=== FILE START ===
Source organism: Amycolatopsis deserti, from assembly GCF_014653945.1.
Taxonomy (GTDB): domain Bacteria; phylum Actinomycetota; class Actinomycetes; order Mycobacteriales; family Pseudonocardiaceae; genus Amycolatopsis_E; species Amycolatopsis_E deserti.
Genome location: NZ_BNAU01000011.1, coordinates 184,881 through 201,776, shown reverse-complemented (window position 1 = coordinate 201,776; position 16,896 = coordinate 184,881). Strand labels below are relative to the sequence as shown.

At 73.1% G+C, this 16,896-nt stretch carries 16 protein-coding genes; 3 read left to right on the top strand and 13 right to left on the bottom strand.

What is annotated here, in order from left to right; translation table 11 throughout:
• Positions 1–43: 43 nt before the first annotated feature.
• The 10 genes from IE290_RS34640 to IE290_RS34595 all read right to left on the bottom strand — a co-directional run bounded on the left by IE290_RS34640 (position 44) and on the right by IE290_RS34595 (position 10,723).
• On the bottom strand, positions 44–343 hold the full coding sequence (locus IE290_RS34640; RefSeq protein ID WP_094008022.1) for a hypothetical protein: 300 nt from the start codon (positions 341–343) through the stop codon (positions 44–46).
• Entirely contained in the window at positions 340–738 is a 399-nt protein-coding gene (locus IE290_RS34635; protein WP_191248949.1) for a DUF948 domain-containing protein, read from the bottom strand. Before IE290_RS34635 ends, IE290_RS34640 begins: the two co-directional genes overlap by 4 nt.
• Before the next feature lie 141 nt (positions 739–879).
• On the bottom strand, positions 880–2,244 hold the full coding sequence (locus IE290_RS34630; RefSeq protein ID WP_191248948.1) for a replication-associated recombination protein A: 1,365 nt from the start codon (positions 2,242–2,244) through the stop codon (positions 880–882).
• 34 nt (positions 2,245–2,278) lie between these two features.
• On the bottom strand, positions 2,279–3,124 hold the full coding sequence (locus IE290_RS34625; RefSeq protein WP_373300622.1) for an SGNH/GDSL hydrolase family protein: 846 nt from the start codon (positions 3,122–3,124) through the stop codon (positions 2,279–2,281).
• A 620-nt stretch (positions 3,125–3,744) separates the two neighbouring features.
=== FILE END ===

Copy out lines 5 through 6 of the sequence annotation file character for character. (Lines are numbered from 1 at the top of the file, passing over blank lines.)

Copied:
What is annotated here, in order from left to right; translation table 11 throughout:
• Positions 1–43: 43 nt before the first annotated feature.